Hidden dice placement (e.g. Roll for the Galaxy) is probably my least favorite mechanism in a game, as it introduces a weak point in the integrity loop.
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Jonathan Davis
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So right now, I am typically the one that teaches a game. So I guess I hold the "trust" and "integrity" of the game together during each session. It can become exhausting and definitely distracting to teach, play, and then "hold it all together".

Some players might find it grating, but I really push our players to do what you suggest and announce their moves. "I'm moving two slots." "I'm exchanging two fire tokens to play this card," etc. My wife is bad about not doing this and I have to give her the evil eye angry
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As game complexity increases so does the potential for errors. One more reason that solo play is best!
 
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Derry Salewski
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I don't get how people can play without knowing what everyone is doing.

But I guess I am the one running the games a lot. (And winning a lot.)

And scythe board really aren't different. The top actions are pretty clearly marked with different stuff on them and the bottom are all in the same order...scythe really is bringing out the "don't like paying attention, blame scythe" crowd lately...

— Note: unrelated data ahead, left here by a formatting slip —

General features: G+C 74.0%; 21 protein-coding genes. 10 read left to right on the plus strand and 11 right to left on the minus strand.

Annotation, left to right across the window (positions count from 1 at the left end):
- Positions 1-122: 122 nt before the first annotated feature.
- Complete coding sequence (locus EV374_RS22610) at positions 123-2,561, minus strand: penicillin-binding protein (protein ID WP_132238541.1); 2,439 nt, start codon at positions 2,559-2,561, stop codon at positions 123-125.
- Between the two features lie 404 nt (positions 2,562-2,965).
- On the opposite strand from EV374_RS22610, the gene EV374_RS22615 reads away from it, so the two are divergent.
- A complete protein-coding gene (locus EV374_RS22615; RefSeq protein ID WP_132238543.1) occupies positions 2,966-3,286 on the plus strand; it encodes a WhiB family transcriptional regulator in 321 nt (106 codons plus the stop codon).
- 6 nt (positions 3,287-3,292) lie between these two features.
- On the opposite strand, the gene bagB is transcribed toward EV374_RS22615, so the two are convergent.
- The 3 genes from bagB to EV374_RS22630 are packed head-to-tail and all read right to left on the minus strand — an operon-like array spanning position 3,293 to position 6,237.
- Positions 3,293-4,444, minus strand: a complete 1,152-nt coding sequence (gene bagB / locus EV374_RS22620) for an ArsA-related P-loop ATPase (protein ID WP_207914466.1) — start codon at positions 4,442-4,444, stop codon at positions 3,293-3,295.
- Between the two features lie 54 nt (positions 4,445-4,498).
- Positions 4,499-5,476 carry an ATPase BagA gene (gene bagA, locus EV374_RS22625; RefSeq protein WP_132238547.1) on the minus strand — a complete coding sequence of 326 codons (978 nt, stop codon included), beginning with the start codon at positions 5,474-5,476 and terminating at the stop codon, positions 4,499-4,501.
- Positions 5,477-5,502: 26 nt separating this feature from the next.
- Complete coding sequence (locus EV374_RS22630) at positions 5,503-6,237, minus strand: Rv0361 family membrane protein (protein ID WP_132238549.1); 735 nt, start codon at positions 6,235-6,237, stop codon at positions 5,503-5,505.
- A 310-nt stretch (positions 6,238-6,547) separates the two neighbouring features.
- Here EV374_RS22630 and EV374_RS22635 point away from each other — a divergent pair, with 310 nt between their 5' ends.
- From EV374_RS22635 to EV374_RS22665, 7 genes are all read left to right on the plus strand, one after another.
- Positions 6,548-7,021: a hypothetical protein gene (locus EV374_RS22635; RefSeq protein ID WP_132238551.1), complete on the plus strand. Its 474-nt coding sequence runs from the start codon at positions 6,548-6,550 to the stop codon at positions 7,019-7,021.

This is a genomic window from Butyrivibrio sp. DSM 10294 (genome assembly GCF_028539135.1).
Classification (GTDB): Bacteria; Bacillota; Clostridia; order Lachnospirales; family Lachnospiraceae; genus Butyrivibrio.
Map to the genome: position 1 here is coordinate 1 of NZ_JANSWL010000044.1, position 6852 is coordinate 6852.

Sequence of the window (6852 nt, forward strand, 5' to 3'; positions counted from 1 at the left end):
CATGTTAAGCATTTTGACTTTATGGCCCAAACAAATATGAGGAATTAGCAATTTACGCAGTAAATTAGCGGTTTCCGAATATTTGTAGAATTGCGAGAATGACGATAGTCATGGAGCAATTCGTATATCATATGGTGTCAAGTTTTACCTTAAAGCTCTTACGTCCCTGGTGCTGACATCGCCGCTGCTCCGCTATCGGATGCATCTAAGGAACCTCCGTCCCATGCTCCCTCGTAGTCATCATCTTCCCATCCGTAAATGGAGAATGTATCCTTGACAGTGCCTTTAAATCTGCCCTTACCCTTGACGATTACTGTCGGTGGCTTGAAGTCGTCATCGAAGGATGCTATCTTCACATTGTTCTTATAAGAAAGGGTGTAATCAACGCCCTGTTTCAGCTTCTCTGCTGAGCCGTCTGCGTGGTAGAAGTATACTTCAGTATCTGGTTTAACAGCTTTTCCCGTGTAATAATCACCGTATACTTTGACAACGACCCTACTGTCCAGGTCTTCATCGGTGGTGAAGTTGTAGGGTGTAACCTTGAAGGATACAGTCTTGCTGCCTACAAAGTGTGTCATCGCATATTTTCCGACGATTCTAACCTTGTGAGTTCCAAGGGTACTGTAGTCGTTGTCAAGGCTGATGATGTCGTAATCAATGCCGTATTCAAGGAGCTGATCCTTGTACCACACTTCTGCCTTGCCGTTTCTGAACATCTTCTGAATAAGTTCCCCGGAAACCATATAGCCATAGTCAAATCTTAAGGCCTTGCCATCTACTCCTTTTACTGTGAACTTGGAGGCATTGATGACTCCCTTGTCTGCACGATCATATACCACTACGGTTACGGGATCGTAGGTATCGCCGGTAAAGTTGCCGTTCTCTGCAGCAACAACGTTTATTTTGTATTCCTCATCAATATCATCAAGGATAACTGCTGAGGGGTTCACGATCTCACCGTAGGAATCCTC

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Bryan Thunkd
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I find games that have simultaneous play tend to be bad for this. In some games, particularly ones with an income phase, everyone at the table is looking at their own tableau to calculate how much money and resources they should get.

I remember playing one game with a new player and wondering how she got so much stuff. And so I watched her do her income phase one round and realized that she had misunderstood a rule. It wasn't intentional, but she was still taking too much stuff which was throwing the game off. Generally though, it's too hard to track what other people are doing in that situation and you just end up trusting that they're doing it correctly.
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CARL SKUTSCH
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Mad Math wrote:
Bearhug78 wrote:
IMHO for any game to function well, someone needs to be aware of the game state for all players. The offset of this is that it means one plyer is always distracted.


This. And this is me. I can't help constantly checking the game state for all players, especially when I'm the guy teaching the game. As a consequence, I find myself losing more games when I teach than when I "just" play.

I often play games where nobody is aware of the entire gamestate. We survive.

Spirit Island, for example, is pretty intense. You are focussed on your own spirit and your own set of problems. You trust that the other players aren't making mistakes. For one player to keep track of everything in a 3 player game would be crazy.
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Jonathan Davis
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Bryan.

I think Tableau style games are representative of the issue of rules "policing". Seasons comes to mind. It's just not practical to stand up, look at another player's pile of cards, and watch them perform their steps. I get the feeling that Tableaus lean heavily into the realm of computer games where the software is the gatekeeper. Still like tableaus, though.